Jeremiah 46:18

Jeremiah 46:18

[As] I live, saith the King, whose name [is] the Lord of
hosts
A greater King than either Nebuchadnezzar or Pharaoh; the Lord of the armies of heaven and earth; and who has them all at his command and service; swears by his life, by himself, because he can swear by no greater, to the truth of what follows; for this is the form of an oath: surely, as Tabor [is] among the mountains, and as Carmel by the sea,
[so] shall he come.
Tabor is commonly said to be the mountain on which our Lord was transfigured; but that there is any just foundation for it is not certain. It was a mountain in Galilee, situated on the borders of the tribes of Issachar and Zebulun, ( Joshua 19:12 Joshua 19:22 ) ; it was two leagues from Nazareth eastward F14; three miles from the lake of Gennesaret; ten miles from Diocaesarea to the east; and two days' journey from Jerusalem F15. Adrichomius F16 says it was a most beautiful mountain, situated in the midst of the plain of Galilee, remarkable for its roundness, and was about four miles or thirty furlongs high, abounding with vines, olives, and fruit trees, with which it was set all over; and gave to those at sea a most delightful sight at a considerable distance. Our countryman, Mr. Maundrell F17, who travelled up it, gives this account of it; that it

``stands by itself in the plain of Esdraelon (the same the Scripture calls the valley of Jezreel); after a very laborious ascent (says he), which took up near an hour, we reached the highest part of the mountain: it has a plain area at top, most fertile and delicious; of an oval figure, extended about one furlong in breadth, and two in length: this area is enclosed with trees on all parts, except towards the south.''
It is called by the Septuagint, Josephus, and other writers, Itabyrium. Carmel is with great propriety called "Carmel by the sea"; it was situated on the border of the tribe of Asher; and near to it was the river Kishon, ( Joshua 19:26 ) ( 1 Kings 18:40 1 Kings 18:43 ) . So Mr. Maundrell F18 says,
``we arrived in two hours at that ancient river, the river Kishon, which cuts his way down the middle of the plain of Esdraelon; and then, continuing his course close by the side of Mount Carmel, falls into the sea at a place called Caypha;''
by which it appears that the mount was near the sea; and Pliny F19 calls it a promontory, and places it on the Phoenician shore; on which he says were the promontory Carmel, and a town upon the mountain of the same name, formerly called Ecbatana. Adrichomius F20 gives it the name of "Carmel of the sea"; and says it was a very high mountain, and woody, abounding with most noble vines, olives, fruit trees, and odoriferous herbs. So Josephus F21 makes mention of Carmel and the sea together; he says, the Zebulonites obtained land as far as the lake of Genezareth, contiguous to Carmel and the sea; and their being near to each other appears from a passage in the Jerusalem Talmud F23; says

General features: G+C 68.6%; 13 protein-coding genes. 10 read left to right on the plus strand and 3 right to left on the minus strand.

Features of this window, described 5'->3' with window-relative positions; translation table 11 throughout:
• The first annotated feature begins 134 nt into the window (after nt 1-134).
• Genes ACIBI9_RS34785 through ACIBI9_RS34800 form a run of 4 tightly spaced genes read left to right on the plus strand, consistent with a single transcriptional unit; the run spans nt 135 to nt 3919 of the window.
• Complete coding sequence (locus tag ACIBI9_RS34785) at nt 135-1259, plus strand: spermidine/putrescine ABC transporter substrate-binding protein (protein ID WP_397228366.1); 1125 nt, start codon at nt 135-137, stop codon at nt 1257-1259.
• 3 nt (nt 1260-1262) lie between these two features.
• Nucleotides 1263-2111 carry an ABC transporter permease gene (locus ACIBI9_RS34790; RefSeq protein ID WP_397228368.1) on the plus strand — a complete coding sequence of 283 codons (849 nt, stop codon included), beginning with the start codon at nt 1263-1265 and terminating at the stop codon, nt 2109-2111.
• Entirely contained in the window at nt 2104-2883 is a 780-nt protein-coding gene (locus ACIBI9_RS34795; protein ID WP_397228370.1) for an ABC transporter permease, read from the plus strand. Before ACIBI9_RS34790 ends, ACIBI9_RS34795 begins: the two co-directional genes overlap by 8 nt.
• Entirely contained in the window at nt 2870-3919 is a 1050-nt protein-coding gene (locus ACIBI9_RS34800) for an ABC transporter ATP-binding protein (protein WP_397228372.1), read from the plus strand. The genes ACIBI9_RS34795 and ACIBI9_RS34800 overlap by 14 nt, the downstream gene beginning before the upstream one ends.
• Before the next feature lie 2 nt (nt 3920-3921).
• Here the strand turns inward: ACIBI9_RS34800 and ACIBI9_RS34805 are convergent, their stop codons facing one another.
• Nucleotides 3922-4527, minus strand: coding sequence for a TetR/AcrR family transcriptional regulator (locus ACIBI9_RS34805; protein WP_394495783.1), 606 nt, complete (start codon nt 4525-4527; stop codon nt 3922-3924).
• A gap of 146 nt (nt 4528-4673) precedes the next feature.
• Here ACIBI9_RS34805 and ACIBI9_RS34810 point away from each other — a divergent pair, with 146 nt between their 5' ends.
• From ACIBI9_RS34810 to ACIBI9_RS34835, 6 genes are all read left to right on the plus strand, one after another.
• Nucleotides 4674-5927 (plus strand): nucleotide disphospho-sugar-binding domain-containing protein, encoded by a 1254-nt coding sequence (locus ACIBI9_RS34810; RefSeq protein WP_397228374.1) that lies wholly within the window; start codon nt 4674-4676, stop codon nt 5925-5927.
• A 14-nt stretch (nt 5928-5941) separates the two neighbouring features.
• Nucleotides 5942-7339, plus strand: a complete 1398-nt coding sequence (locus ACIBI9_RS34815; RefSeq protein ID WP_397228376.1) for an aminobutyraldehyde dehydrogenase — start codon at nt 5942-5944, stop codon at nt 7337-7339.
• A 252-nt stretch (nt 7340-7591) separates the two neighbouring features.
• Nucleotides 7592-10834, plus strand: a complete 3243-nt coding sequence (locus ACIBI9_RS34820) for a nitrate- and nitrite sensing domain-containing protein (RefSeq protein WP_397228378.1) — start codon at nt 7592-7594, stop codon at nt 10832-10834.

``R. Samuel Bar Chain Bar Judah, in the name of R. Chanina, when the orb of the sun begins to set, a man standing on Mount Carmel, and goes down and dips in the great sea (the Mediterranean sea), and goes up again, and eats his "teruma" (or offering), it is a presumption that he dipped in the daytime;''
and which is also evident from the passage in ( 1 Kings 18:42 1 Kings 18:43 ) ; where Elijah and his servant are said to be on the top of Mount Carmel, and from thence he bid his servant look towards the sea: now these mountains so situated are taken notice of, either to show the manner of the king of Babylon's coming against Egypt; that as Tabor and Carmel were high mountains in the land of Israel, so should Nebuchadnezzar lift up his head on high, and come with great pride and haughtiness of spirit against the Egyptians; or rather the certainty of his coming, that he should come as sure as those mountains were in the places they were; or, best of all, the certainty of the destruction of the Egyptians, and the truth of this prophecy concerning it; though the Egyptians were as firm, and might think themselves as secure and as immovable, as the above mountains, yet should certainly come to ruin, and the word of God concerning it should stand as firm as they. To this sense agrees the Targum,
``as this word stands firm, that Tabor is among the mountains, and Carmel in the sea, so shall his destruction come.''
The words, according to the accents, may be better rendered, "as Tabor among the mountains, [and Carmel also], he shall come into the sea" {x}; that is, Pharaoh, though he lift up his head as high as Tabor and Carmel, he shall be brought low into the depths of the sea; into a most forlorn and deplorable condition, into a very low estate; and perhaps there may be an allusion to the ancient Pharaoh being drowned in the sea; and with this agrees the Syriac version, "Pharaoh shall fall as the fragment of a mountain, and as Carmel, into the midst of the sea"; compare with this ( Matthew 11:23 ) .
FOOTNOTES:

F14 Borchard, Breidenbach in Lightfoot, Chorograph. on John, vol. 2. p. 495.
F15 Vid. Reland. Palestina Illustrata, l. 1, c, 51, 331, 383.
F16 Theatrum Terrae Sanctae, Zabulon, No. 95. p. 143.
F17 Journey from Aleppo to Jerusalem, p. 113, 114. Ed. 7.
F18 Ib. p. 57.
F19 Nat. Hist. l. 5. c. 19.
F20 Ut supra (Theatrum Terrae Sanctae), Issachar, No. 19. p. 35.
F21 Antiqu. l. 5. c. 1. sect. 22.
F23 T. Bab. Hieros. Beracot, fol. 2. 2.
F24 (awby Myb lmrkkw Myrhb dwbtk yk) "quia sicut Tabor in montibus, et sicut Carmel (scil. in montibus est) ita in mare veniet", Schmidt.
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